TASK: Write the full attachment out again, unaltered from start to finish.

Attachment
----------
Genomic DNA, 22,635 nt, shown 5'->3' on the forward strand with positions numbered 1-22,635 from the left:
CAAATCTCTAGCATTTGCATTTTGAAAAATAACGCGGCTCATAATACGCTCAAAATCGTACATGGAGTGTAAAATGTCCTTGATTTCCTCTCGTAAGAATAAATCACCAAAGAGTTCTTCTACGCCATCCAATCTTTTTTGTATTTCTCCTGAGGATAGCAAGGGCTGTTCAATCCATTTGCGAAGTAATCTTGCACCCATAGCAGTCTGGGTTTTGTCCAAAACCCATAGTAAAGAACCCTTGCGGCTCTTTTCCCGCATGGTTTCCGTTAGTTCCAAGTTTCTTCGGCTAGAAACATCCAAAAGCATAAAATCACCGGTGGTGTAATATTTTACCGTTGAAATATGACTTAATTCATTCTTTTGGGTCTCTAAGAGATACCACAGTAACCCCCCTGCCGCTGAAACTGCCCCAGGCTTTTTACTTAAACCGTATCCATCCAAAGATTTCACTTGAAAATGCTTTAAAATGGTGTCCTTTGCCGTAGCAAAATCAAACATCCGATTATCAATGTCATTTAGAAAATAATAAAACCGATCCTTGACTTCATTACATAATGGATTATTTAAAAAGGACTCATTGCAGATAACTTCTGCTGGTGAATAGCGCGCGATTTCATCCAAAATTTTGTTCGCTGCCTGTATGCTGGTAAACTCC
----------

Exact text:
Genomic DNA, 22,635 nt, shown 5'->3' on the forward strand with positions numbered 1-22,635 from the left:
CAAATCTCTAGCATTTGCATTTTGAAAAATAACGCGGCTCATAATACGCTCAAAATCGTACATGGAGTGTAAAATGTCCTTGATTTCCTCTCGTAAGAATAAATCACCAAAGAGTTCTTCTACGCCATCCAATCTTTTTTGTATTTCTCCTGAGGATAGCAAGGGCTGTTCAATCCATTTGCGAAGTAATCTTGCACCCATAGCAGTCTGGGTTTTGTCCAAAACCCATAGTAAAGAACCCTTGCGGCTCTTTTCCCGCATGGTTTCCGTTAGTTCCAAGTTTCTTCGGCTAGAAACATCCAAAAGCATAAAATCACCGGTGGTGTAATATTTTACCGTTGAAATATGACTTAATTCATTCTTTTGGGTCTCTAAGAGATACCACAGTAACCCCCCTGCCGCTGAAACTGCCCCAGGCTTTTTACTTAAACCGTATCCATCCAAAGATTTCACTTGAAAATGCTTTAAAATGGTGTCCTTTGCCGTAGCAAAATCAAACATCCGATTATCAATGTCATTTAGAAAATAATAAAACCGATCCTTGACTTCATTACATAATGGATTATTTAAAAAGGACTCATTGCAGATAACTTCTGCTGGTGAATAGCGCGCGATTTCATCCAAAATTTTGTTCGCTGCCTGTATGCTGGTAAACTCC